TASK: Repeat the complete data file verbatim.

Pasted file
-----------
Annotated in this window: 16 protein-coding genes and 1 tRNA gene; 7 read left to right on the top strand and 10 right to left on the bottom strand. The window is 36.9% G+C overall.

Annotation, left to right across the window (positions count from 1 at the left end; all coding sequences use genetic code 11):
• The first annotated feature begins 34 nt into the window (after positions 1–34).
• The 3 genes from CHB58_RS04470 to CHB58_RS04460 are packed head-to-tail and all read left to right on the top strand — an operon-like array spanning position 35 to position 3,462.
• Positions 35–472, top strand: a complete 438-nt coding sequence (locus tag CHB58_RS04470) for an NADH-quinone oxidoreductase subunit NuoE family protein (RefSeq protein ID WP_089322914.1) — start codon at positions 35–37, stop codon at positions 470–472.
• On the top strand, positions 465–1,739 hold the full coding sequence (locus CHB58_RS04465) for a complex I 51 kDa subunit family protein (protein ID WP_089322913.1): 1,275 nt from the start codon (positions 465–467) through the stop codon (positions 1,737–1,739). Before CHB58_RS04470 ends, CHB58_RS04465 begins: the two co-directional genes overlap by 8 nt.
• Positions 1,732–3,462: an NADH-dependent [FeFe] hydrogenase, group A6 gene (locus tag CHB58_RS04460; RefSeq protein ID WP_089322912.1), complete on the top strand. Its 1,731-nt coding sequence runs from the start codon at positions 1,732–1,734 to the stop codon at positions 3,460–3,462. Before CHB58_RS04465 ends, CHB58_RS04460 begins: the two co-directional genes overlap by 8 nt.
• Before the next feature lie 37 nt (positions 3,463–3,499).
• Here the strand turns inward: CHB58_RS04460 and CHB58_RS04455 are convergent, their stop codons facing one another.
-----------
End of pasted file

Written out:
Annotated in this window: 16 protein-coding genes and 1 tRNA gene; 7 read left to right on the top strand and 10 right to left on the bottom strand. The window is 36.9% G+C overall.

Annotation, left to right across the window (positions count from 1 at the left end; all coding sequences use genetic code 11):
• The first annotated feature begins 34 nt into the window (after positions 1–34).
• The 3 genes from CHB58_RS04470 to CHB58_RS04460 are packed head-to-tail and all read left to right on the top strand — an operon-like array spanning position 35 to position 3,462.
• Positions 35–472, top strand: a complete 438-nt coding sequence (locus tag CHB58_RS04470) for an NADH-quinone oxidoreductase subunit NuoE family protein (RefSeq protein ID WP_089322914.1) — start codon at positions 35–37, stop codon at positions 470–472.
• On the top strand, positions 465–1,739 hold the full coding sequence (locus CHB58_RS04465) for a complex I 51 kDa subunit family protein (protein ID WP_089322913.1): 1,275 nt from the start codon (positions 465–467) through the stop codon (positions 1,737–1,739). Before CHB58_RS04470 ends, CHB58_RS04465 begins: the two co-directional genes overlap by 8 nt.
• Positions 1,732–3,462: an NADH-dependent [FeFe] hydrogenase, group A6 gene (locus tag CHB58_RS04460; RefSeq protein ID WP_089322912.1), complete on the top strand. Its 1,731-nt coding sequence runs from the start codon at positions 1,732–1,734 to the stop codon at positions 3,460–3,462. Before CHB58_RS04465 ends, CHB58_RS04460 begins: the two co-directional genes overlap by 8 nt.
• Before the next feature lie 37 nt (positions 3,463–3,499).
• Here the strand turns inward: CHB58_RS04460 and CHB58_RS04455 are convergent, their stop codons facing one another.